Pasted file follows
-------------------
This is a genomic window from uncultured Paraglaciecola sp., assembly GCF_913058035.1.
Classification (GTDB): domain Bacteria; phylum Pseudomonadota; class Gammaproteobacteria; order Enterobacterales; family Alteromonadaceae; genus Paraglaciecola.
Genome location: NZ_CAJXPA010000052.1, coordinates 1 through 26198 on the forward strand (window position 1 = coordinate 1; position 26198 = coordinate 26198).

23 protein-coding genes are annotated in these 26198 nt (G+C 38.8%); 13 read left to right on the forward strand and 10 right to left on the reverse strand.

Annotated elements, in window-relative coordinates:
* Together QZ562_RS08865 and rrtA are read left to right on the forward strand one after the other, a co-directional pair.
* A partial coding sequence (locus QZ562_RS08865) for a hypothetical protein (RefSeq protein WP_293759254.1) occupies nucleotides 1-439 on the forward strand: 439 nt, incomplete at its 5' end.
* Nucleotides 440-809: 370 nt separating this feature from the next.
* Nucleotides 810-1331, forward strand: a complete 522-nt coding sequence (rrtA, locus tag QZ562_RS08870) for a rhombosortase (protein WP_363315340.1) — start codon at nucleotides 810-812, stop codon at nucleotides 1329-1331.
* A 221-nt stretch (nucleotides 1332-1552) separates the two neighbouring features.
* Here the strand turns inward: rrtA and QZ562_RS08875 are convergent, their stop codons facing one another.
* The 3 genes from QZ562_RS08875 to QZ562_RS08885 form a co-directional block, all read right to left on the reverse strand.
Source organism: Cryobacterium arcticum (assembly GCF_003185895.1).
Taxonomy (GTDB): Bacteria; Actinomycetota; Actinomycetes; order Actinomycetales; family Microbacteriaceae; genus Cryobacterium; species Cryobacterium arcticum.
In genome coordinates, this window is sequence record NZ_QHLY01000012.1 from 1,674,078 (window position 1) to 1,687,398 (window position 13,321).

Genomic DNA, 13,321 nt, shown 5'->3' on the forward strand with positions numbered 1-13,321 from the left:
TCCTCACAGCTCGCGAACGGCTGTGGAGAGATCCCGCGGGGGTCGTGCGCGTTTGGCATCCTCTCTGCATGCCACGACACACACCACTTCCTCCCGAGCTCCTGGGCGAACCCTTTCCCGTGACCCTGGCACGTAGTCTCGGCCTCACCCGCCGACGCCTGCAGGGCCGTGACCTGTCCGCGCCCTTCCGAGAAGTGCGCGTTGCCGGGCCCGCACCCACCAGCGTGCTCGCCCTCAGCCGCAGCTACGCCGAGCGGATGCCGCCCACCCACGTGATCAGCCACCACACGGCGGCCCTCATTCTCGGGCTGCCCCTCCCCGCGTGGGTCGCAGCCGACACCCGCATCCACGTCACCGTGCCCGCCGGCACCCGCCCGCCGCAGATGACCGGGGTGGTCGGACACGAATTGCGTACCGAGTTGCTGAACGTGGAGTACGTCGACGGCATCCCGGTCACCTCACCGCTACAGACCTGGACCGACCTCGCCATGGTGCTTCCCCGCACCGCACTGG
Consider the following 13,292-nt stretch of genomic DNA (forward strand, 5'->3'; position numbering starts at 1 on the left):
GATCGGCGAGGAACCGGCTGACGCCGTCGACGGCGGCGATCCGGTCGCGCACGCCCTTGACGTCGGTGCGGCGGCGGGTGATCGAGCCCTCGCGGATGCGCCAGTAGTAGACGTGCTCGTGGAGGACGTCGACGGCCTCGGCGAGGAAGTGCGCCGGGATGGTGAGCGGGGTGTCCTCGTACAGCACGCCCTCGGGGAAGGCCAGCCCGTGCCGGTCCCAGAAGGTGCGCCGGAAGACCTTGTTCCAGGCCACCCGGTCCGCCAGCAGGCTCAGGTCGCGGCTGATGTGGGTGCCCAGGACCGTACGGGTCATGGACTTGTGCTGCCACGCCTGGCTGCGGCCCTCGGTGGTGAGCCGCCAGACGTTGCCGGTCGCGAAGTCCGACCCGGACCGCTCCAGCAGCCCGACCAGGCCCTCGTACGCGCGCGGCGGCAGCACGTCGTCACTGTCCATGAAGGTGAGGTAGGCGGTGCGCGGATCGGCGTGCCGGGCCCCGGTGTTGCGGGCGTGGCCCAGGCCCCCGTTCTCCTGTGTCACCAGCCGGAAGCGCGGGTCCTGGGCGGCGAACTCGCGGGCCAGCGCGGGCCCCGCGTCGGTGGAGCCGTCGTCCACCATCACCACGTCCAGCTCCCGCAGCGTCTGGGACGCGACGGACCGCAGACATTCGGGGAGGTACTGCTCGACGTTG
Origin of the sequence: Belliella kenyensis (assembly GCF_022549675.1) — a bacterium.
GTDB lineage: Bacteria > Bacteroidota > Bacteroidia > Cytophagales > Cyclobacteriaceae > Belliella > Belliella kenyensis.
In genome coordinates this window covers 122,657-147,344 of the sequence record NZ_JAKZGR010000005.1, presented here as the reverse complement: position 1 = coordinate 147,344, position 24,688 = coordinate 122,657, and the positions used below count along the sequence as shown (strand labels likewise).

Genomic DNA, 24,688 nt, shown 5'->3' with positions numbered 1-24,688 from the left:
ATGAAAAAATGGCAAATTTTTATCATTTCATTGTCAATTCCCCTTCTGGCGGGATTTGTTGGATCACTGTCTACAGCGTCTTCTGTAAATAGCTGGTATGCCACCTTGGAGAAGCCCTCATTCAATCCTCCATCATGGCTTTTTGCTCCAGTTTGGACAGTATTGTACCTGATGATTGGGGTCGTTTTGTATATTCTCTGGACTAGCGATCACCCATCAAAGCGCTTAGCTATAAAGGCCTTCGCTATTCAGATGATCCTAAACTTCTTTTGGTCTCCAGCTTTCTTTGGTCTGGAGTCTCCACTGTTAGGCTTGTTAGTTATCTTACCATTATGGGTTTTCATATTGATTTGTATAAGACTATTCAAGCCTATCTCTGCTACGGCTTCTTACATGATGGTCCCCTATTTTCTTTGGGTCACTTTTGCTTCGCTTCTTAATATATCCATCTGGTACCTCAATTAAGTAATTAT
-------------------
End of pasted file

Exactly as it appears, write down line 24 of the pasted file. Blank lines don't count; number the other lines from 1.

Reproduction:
ATGAAAAAATGGCAAATTTTTATCATTTCATTGTCAATTCCCCTTCTGGCGGGATTTGTTGGATCACTGTCTACAGCGTCTTCTGTAAATAGCTGGTATGCCACCTTGGAGAAGCCCTCATTCAATCCTCCATCATGGCTTTTTGCTCCAGTTTGGACAGTATTGTACCTGATGATTGGGGTCGTTTTGTATATTCTCTGGACTAGCGATCACCCATCAAAGCGCTTAGCTATAAAGGCCTTCGCTATTCAGATGATCCTAAACTTCTTTTGGTCTCCAGCTTTCTTTGGTCTGGAGTCTCCACTGTTAGGCTTGTTAGTTATCTTACCATTATGGGTTTTCATATTGATTTGTATAAGACTATTCAAGCCTATCTCTGCTACGGCTTCTTACATGATGGTCCCCTATTTTCTTTGGGTCACTTTTGCTTCGCTTCTTAATATATCCATCTGGTACCTCAATTAAGTAATTAT